My research interests are primarily in three areas:
- Translator motivations
- Website localization
- Translation networks
What motivates translators who play a role in disseminating controversial, polemical or revolutionary works to a new audience? How do the motivations of translators and publishers compare? What happens when publishers, translators and other agents clearly do not have the same motivations for disseminating such translations?
Through interviews with anglophone and francophone translators, I explore the motivations behind the translation of controversial, polemical and/or revolutionary essays written in Canada by English- and French-speaking writers such as Mordecai Richler and Pierre Vallières. One of my main research goals is to answer the following questions: When a polemical work advocating the independence of Quebec is written in French for Quebecers, what motivates its translation into English? When an English-language work satirizes and criticizes French-speaking Quebec politicians, institutions and legislation, what motivates its translation into French?
By analyzing new TT paratexts such as prefaces, book covers and series notes, I can compare translator motivations with those of publishers and other agents to determine how the translation was positioned when it was published.
One of my main areas of research is analyzing localized websites, particularly those targeted at English- and French-speaking Canadians. My current and future projects include:
- Localized websites and Otherness
- Localized websites and national symbols
- Localized websites and national identity
Otherness is eliminated when localized websites adopt target-locale images, icons and symbols. What effects might this have on the target-locale users? Is localization always necessary when differences between the source- and target-locales are slight?
How often are the national symbols of a target-locale incorporated into localized websites? What happens when such national symbols are included in localized websites?
When a website is localized for English/French Canada, how is the country portrayed through the images and text in the localized site? How do the colours, images and text prepared for Canadian websites demonstrate the concerns and values Canadians are expected to have, and what are these values?
My research into translation networks explores various facets of how translators interact and collaborate through networks. Previous and current research projects include:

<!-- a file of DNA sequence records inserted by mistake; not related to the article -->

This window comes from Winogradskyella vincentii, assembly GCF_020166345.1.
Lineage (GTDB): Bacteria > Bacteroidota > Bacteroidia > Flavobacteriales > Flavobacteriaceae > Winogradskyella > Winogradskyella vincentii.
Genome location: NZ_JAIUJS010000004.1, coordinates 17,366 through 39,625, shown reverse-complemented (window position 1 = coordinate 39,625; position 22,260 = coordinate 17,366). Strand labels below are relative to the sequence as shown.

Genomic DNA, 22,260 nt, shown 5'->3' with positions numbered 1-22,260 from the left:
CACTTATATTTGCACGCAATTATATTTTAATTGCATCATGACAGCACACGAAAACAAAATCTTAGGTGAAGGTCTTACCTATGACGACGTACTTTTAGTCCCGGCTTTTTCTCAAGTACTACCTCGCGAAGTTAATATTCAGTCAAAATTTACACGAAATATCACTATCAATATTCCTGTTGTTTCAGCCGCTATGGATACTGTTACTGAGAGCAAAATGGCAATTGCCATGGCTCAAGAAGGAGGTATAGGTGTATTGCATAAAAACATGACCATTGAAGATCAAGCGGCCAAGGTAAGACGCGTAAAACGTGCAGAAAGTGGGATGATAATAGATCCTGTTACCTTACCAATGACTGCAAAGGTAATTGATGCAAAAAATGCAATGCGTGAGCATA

- Categorizing translation networks
- Weak- and strong-tie relationships in networks
- Ethics in translation networks
- Competence assessed through translation networks
What are the features of profession-, practice-, research-, and education-oriented networks? And what variables affect the composition and structure of these networks?
By studying active and passive participation in discussion forums of such translation networks as Translatorscafe.com and Proz.com, I have been able to determine how weak and strong ties affect communication among language professionals.
Codes of ethics developed for profession-oriented translation networks highlight which aspects of translation are considered most in need of moral guidelines. By contrasting these ethics with those of several online practice-oriented networks, as evidenced in the discussion forums, I can determine how translation values vary from one region to another and between networks with a different set of interests.
Because nearly all communication among members of online translation networks and between bloggers and readers is computer-mediated, one way for practicing translators to demonstrate their competence in the field and to assess the competence others is to post messages and blog entries. How do such entries demonstrate competence? What competencies are most valued by bloggers and network members? What differences can be found in how translation competence is perceived by bloggers or network members and how it is defined and assessed by professional associations such as the ATA or ATIO?